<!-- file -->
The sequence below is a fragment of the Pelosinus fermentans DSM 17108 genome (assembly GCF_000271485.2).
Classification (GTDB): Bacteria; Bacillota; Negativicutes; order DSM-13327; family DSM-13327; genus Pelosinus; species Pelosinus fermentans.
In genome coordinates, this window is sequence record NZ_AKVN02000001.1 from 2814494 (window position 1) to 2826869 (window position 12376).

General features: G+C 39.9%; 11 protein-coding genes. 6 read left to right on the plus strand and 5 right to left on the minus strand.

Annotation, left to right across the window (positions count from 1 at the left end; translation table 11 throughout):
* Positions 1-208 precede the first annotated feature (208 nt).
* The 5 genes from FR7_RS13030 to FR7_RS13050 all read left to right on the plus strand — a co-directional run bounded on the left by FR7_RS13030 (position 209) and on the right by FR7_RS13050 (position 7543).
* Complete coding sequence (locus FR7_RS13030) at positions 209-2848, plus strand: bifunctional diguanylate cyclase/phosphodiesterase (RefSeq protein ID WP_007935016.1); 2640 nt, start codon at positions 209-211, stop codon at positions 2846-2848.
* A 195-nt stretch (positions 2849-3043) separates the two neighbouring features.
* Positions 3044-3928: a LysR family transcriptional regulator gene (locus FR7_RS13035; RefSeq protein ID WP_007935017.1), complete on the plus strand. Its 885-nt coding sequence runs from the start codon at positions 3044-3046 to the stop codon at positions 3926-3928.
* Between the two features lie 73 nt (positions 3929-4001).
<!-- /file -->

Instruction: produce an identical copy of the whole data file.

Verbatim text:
The sequence below is a fragment of the Pelosinus fermentans DSM 17108 genome (assembly GCF_000271485.2).
Classification (GTDB): Bacteria; Bacillota; Negativicutes; order DSM-13327; family DSM-13327; genus Pelosinus; species Pelosinus fermentans.
In genome coordinates, this window is sequence record NZ_AKVN02000001.1 from 2814494 (window position 1) to 2826869 (window position 12376).

General features: G+C 39.9%; 11 protein-coding genes. 6 read left to right on the plus strand and 5 right to left on the minus strand.

Annotation, left to right across the window (positions count from 1 at the left end; translation table 11 throughout):
* Positions 1-208 precede the first annotated feature (208 nt).
* The 5 genes from FR7_RS13030 to FR7_RS13050 all read left to right on the plus strand — a co-directional run bounded on the left by FR7_RS13030 (position 209) and on the right by FR7_RS13050 (position 7543).
* Complete coding sequence (locus FR7_RS13030) at positions 209-2848, plus strand: bifunctional diguanylate cyclase/phosphodiesterase (RefSeq protein ID WP_007935016.1); 2640 nt, start codon at positions 209-211, stop codon at positions 2846-2848.
* A 195-nt stretch (positions 2849-3043) separates the two neighbouring features.
* Positions 3044-3928: a LysR family transcriptional regulator gene (locus FR7_RS13035; RefSeq protein ID WP_007935017.1), complete on the plus strand. Its 885-nt coding sequence runs from the start codon at positions 3044-3046 to the stop codon at positions 3926-3928.
* Between the two features lie 73 nt (positions 3929-4001).